Do I Marry My Partner and Their Debt? 4 Common Marriage and Money Myths

Couple holding each other on the beach

It’s no surprise that one of the biggest causes of arguments between married couples is money. In fact, a study from the Bank of Montreal found that nearly 70% of divorced couples listed fighting over finances as a key contributor to the breakdown of their marriage.

This may seem like a grim prognosis for engaged couples, but it doesn’t have to be.

Whether you’re tying the knot for the first time or remarrying after divorce or the death of your last partner, it’s important to have the “money talk” before you exchange vows. Discussing debt isn’t the most romantic premarital activity, but it’s important to disclose your financial circumstances and establish how you’ll manage money together before you say, “I do”.

To help guide your conversations, we’ve dispelled some common myths related to marriage and money. 

MYTH: “All married couples have joint bank accounts”

A common misconception about getting married is that all your finances must be combined into one bank account. In reality, how you and your partner handle your finances is completely up to you. For some couples, having one bank account can make paying bills easier and more efficient. For others, having separate bank accounts and expenses allows you to maintain your own budget and spending style. To figure out what approach will work best for both your personalities and expenses, you’ll need to reflect on your finances as individuals and as a couple. If you feel like you’re struggling to figure out your budget style as a couple or an individual, check out our previous blogs on how to make a basic budget or how to budget as a couple.

MYTH: “When we get married, only one of us needs to handle the finances”

Although this works for some households, this is also an old-school myth. In fact, having one person in charge of finances can be dangerous. If health, work, or life interferes with the money manager’s ability to monitor your finances there can be disastrous consequences. Some folks don’t enjoy handling finances, and that’s okay, but it’s important to ensure all partners know where household funds are being spent, how much is coming in, and how they can access funds in case of an emergency.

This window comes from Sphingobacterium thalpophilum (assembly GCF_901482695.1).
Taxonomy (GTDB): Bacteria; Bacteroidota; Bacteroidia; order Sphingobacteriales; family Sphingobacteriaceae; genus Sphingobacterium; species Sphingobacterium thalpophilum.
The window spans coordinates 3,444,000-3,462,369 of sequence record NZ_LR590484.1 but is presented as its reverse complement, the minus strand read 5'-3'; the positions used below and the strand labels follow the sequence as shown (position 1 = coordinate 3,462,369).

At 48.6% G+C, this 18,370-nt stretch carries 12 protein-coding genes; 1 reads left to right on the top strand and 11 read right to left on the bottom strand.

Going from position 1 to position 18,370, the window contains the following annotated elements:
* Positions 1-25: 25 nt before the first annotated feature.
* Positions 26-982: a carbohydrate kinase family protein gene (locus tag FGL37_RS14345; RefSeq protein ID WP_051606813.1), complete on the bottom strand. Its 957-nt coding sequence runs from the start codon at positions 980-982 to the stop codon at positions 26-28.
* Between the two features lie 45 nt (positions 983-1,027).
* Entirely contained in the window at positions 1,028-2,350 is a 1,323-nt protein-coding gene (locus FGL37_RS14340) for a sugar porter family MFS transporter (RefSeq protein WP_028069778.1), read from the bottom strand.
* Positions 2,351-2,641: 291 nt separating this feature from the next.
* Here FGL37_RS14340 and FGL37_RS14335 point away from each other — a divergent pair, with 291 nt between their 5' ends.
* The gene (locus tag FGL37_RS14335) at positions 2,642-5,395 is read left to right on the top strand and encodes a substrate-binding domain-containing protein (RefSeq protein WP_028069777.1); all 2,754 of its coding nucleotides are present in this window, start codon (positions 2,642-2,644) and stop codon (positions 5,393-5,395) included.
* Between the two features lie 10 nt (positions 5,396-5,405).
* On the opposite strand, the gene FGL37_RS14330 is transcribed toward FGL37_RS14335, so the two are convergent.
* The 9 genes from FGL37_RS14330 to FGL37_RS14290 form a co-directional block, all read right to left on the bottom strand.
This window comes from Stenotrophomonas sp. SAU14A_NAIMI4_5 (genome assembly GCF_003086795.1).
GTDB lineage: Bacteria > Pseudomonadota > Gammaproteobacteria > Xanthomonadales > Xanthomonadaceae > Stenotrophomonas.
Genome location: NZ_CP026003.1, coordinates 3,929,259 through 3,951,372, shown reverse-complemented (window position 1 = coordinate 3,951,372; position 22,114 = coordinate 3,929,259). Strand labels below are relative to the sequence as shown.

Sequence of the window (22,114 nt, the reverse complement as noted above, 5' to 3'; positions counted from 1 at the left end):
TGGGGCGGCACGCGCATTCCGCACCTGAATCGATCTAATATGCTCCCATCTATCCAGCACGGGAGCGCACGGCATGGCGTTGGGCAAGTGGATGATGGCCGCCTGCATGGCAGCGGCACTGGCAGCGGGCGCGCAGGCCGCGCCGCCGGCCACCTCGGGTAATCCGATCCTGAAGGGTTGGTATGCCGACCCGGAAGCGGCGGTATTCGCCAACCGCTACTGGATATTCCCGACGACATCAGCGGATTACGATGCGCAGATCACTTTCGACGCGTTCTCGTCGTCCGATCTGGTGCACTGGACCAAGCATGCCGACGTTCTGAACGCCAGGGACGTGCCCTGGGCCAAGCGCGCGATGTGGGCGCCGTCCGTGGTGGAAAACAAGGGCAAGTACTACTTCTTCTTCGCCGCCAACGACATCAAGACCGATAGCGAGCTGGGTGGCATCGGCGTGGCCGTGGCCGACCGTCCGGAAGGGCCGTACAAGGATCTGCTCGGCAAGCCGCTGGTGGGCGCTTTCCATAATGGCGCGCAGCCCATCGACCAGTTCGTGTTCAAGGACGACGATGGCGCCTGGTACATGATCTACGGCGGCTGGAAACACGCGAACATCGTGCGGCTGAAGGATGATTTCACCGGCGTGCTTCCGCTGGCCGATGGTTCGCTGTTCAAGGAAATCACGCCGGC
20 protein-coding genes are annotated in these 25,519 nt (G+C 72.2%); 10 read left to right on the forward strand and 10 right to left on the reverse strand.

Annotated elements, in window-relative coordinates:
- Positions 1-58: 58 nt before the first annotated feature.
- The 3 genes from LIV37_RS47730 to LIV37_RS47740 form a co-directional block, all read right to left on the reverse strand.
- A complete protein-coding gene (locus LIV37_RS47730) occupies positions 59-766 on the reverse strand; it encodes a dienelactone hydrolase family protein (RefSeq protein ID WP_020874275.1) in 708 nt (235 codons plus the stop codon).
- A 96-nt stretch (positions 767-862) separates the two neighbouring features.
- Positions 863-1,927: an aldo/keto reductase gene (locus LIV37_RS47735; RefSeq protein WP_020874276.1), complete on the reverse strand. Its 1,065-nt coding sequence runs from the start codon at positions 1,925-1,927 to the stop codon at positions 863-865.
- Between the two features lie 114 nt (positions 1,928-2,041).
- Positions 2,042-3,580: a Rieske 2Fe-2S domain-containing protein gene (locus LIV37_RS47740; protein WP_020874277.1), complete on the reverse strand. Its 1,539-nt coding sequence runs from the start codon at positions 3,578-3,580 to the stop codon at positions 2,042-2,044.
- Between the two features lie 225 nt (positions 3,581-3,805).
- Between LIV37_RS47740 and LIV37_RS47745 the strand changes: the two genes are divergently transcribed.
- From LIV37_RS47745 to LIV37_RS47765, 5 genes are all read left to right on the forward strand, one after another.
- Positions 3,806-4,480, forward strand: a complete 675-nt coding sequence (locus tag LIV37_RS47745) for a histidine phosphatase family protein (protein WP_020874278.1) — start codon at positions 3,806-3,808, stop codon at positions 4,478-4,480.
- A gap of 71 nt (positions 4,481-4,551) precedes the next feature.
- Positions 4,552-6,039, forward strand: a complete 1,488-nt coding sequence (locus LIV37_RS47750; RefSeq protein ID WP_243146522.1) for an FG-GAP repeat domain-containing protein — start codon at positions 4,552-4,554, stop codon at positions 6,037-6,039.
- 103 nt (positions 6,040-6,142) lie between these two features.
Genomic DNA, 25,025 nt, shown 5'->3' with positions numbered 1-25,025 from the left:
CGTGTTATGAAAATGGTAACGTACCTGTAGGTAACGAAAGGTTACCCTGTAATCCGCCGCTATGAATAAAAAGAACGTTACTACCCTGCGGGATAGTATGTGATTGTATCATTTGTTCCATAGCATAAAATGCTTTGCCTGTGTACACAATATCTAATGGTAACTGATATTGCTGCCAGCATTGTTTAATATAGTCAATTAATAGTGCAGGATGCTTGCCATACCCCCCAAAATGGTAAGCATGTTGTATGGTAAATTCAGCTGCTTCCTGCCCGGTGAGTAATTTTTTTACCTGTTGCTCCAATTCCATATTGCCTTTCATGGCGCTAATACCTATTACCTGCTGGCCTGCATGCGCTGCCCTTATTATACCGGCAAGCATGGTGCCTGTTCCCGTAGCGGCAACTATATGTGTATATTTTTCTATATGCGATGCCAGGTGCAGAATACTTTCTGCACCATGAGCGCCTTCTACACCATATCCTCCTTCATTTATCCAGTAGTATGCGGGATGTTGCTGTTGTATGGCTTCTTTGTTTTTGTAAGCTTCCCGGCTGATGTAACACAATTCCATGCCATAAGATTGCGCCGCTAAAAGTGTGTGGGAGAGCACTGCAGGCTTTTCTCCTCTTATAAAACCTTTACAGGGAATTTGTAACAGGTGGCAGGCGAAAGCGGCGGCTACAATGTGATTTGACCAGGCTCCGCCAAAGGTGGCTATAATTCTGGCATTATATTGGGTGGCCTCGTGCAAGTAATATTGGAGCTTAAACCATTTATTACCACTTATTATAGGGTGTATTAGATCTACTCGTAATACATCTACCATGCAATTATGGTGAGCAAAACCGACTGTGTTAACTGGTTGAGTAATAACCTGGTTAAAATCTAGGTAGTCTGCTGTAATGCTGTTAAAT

MYTH: “When we get married, I won’t need a credit card because we will build credit as a couple”

Another myth that can cause serious issues for your financial wellness is that couples share a credit score, or that only one person needs to have credit in the relationship. Like debt, one’s credit is specific to them as an individual. Your partner having good credit does not mean that you also have good credit or that your creditworthiness is based on theirs. Credit use is different in every relationship, but even if you don’t typically use credit, it’s important to establish your credit history as an individual in case something happens to your partner or the relationship.

If you are nervous about using credit cards, try getting a credit card with a lower limit that you use for a specific bill. This could be a phone bill, insurance, or anything that is a consistent, set expense in your budget. You can even automate paying the bill and your credit card. That way you can ensure the card is paid off every month and build your credit at the same time.

MYTH: “When we get married our debt will be joint”

While some couples choose to join their savings and other finances after marriage, the idea that you also “marry their debt” is a complete myth. Being married or getting married in no way means that you now have joint debt with your partner. There are only three circumstances where an individual would have “joint debt” with someone:

  1. You obtained the debt together, meaning you both signed the documents, and the debt was listed in both of your names. Many people experience this type of joint debt when they purchase a home or vehicle.
  2. You have co-signed for a debt (i.e. a loan, line of credit, credit card) and the person you co-signed for ceases making payments. At this point, the creditor could pursue you as the co-signer for the full amount of the debt.
  3. You have signed to guarantee the debt of another person. If the person you guaranteed the debt for stops paying, you become responsible for the full amount.

There’s no gold standard for how a couple should manage their money.  The important thing is to be transparent and honest with each other when it comes to your finances so you can set yourselves up for success.

While marriages can end for various reasons, debt doesn’t have to be one of them. It’s best to tackle financial issues head-on. If you or your partner are struggling with debt, that you obtained yourself or jointly, a Licensed Insolvency Trustee (LIT) can help. LITs are federally regulated debt professionals who help you negotiate better terms with your creditors to relieve your financial stress. If debt is having a major impact on your life, as an individual or couple, book your free consultation today and start your path to debt freedom.

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